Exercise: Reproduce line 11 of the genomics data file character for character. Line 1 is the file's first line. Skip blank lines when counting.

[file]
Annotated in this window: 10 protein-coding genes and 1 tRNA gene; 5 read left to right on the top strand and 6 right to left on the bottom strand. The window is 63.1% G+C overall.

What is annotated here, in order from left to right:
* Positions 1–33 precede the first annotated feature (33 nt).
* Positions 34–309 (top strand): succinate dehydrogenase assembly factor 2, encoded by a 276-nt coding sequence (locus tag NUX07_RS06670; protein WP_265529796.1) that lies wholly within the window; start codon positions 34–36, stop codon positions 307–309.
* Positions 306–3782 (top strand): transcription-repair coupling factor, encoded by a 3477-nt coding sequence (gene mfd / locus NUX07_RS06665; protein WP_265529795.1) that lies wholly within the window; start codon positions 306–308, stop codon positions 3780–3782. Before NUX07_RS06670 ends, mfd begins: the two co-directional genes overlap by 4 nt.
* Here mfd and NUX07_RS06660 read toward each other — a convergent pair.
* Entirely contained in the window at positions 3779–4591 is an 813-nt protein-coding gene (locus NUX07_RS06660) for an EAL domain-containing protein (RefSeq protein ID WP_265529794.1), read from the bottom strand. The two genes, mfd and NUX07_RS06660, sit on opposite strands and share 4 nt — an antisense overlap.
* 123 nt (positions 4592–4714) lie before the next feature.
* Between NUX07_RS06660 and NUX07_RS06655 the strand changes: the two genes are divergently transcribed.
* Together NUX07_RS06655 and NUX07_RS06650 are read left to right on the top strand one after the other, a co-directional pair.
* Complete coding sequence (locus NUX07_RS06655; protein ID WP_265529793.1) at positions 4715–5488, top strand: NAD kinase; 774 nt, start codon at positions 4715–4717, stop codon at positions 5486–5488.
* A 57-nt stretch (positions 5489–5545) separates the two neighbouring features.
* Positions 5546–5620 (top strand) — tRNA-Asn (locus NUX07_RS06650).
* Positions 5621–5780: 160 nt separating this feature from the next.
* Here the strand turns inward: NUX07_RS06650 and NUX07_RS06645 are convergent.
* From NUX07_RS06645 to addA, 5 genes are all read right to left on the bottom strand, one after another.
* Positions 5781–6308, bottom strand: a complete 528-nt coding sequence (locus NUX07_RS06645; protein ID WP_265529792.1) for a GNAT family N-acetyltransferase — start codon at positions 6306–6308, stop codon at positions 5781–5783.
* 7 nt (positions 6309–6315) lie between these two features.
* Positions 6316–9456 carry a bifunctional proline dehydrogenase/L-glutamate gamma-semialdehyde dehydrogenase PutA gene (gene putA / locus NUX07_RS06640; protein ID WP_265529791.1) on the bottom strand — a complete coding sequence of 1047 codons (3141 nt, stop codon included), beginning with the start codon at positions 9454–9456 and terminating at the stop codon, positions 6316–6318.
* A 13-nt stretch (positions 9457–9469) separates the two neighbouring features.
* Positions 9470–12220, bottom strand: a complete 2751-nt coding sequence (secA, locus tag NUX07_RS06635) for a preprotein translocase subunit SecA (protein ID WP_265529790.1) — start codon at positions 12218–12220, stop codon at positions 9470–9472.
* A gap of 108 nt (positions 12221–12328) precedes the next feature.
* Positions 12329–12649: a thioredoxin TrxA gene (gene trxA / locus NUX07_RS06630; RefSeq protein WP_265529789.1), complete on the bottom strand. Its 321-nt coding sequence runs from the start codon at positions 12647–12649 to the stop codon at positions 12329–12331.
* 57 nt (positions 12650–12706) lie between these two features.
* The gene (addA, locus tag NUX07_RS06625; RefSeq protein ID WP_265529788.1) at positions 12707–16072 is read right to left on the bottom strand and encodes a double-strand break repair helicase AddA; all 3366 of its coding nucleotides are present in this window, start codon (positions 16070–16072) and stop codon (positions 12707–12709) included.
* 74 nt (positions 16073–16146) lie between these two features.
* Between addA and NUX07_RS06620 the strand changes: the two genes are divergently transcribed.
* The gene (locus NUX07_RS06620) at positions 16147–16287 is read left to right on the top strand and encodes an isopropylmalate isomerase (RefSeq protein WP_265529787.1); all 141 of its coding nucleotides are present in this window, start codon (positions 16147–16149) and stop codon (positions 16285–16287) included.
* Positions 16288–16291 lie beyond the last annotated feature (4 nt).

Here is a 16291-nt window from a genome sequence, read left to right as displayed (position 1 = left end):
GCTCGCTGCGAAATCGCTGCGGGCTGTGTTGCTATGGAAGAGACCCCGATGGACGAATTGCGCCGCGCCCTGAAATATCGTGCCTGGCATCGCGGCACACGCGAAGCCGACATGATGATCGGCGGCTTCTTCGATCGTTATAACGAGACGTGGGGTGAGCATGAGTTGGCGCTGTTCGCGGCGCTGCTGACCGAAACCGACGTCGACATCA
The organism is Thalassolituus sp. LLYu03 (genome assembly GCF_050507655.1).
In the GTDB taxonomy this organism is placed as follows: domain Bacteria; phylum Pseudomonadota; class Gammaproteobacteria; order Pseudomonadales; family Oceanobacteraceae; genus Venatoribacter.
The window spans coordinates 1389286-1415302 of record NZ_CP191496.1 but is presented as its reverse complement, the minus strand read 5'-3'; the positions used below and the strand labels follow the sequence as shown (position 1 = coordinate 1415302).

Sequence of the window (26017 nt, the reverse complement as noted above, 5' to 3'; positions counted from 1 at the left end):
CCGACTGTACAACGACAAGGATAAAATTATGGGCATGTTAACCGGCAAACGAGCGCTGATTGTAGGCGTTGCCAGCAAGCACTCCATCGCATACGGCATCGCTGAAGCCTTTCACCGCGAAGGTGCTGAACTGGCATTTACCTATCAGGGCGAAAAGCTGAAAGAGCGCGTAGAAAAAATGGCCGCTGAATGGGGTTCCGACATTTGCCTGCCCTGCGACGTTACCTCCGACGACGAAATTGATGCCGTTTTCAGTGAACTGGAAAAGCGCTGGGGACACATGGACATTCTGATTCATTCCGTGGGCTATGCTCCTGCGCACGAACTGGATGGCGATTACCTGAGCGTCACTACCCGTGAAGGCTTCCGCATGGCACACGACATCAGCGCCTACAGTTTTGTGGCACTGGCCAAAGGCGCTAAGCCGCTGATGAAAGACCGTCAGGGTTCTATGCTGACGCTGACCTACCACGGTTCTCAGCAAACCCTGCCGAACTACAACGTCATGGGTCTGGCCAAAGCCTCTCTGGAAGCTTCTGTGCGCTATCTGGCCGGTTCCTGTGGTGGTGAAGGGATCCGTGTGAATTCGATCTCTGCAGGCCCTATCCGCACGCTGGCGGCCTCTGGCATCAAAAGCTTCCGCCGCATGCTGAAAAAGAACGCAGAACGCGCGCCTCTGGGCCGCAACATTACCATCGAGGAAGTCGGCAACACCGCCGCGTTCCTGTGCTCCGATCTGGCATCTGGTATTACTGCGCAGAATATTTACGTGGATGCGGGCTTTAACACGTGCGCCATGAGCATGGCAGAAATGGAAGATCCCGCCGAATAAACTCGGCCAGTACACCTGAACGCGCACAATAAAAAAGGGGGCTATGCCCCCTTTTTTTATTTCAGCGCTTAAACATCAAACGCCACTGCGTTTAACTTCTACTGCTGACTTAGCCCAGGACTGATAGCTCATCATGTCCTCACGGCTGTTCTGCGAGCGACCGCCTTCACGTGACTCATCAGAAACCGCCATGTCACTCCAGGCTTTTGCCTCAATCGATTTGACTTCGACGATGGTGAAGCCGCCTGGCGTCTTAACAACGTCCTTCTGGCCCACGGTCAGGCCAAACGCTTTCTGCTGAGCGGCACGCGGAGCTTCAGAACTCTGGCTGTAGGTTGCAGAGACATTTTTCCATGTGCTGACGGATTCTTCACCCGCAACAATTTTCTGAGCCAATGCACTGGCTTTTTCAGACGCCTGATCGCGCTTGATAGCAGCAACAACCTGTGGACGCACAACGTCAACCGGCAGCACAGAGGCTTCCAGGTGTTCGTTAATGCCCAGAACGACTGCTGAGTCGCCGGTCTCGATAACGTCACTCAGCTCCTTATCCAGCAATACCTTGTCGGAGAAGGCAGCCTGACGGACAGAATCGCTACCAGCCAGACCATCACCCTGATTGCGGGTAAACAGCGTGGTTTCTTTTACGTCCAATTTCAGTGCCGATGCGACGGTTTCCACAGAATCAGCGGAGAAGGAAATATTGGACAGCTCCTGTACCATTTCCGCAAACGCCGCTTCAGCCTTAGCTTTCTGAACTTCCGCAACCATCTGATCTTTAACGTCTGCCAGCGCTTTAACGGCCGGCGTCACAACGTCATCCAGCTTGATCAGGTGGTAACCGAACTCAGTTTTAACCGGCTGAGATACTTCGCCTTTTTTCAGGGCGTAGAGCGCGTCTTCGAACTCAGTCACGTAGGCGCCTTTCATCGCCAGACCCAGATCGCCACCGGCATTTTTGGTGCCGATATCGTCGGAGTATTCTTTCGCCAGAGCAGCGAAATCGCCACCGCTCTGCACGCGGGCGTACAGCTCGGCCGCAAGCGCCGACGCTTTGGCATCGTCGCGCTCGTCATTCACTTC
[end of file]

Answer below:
* Complete coding sequence (locus NUX07_RS06655; protein ID WP_265529793.1) at positions 4715–5488, top strand: NAD kinase; 774 nt, start codon at positions 4715–4717, stop codon at positions 5486–5488.